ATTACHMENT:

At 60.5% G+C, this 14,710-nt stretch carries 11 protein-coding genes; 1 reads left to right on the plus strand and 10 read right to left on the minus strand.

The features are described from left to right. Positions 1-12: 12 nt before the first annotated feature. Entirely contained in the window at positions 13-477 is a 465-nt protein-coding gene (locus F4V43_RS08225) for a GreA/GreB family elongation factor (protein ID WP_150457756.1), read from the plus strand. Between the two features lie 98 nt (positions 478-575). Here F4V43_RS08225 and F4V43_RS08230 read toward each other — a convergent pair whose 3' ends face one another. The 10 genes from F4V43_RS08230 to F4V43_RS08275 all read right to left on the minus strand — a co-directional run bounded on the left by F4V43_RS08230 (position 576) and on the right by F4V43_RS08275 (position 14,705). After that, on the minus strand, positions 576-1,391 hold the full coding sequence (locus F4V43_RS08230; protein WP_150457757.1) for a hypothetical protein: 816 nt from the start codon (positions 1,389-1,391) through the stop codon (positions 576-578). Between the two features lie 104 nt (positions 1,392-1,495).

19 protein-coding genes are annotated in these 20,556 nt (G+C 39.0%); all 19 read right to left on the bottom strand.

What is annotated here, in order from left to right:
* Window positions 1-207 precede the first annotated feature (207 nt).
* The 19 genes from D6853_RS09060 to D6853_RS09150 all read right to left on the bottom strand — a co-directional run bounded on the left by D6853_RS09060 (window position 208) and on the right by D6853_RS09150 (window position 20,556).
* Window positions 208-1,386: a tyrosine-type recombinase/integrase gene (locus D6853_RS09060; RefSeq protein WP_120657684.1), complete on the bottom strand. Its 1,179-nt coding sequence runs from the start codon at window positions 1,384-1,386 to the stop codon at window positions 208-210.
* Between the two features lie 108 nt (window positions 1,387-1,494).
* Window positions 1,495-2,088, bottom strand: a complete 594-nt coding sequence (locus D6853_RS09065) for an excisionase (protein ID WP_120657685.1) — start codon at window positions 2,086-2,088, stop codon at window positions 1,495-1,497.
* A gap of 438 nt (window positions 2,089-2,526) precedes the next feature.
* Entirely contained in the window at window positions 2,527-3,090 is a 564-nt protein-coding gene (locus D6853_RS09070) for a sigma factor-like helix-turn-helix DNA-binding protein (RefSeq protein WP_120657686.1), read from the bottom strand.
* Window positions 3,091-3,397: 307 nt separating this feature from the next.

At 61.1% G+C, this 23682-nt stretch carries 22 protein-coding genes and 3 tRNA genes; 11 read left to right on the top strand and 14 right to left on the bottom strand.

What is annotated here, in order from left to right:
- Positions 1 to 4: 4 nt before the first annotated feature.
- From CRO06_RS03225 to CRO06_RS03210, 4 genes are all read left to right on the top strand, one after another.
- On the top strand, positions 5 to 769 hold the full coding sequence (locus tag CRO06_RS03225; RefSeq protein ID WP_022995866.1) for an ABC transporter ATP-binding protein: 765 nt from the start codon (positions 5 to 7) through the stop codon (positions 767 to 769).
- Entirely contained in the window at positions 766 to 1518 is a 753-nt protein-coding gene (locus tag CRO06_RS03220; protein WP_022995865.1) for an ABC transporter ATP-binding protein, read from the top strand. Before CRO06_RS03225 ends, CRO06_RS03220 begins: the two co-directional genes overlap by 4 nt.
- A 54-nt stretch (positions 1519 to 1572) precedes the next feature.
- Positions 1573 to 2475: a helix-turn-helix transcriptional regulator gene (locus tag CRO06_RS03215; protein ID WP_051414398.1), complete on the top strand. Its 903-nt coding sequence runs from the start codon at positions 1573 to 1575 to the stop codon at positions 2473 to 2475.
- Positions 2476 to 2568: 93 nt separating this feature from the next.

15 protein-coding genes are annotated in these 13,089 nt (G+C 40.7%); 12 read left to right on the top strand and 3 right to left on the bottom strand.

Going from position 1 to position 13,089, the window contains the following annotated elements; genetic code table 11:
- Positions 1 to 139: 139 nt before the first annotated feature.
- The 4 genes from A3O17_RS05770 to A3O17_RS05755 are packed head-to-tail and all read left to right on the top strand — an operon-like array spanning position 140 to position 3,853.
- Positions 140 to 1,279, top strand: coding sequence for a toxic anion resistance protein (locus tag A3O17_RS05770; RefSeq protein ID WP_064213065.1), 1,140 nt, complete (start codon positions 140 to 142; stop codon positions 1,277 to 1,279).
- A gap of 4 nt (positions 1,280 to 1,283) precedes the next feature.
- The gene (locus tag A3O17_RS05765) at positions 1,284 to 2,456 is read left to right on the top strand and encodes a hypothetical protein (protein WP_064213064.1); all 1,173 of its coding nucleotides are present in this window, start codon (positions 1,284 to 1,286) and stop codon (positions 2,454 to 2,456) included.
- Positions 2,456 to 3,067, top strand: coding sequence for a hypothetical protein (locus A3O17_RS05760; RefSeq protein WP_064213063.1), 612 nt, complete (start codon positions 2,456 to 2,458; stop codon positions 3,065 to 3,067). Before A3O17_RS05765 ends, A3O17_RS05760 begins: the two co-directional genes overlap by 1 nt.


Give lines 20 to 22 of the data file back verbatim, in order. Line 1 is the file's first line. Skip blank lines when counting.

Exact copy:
- Positions 1573 to 2475: a helix-turn-helix transcriptional regulator gene (locus tag CRO06_RS03215; protein ID WP_051414398.1), complete on the top strand. Its 903-nt coding sequence runs from the start codon at positions 1573 to 1575 to the stop codon at positions 2473 to 2475.
- Positions 2476 to 2568: 93 nt separating this feature from the next.

15 protein-coding genes are annotated in these 13,089 nt (G+C 40.7%); 12 read left to right on the top strand and 3 right to left on the bottom strand.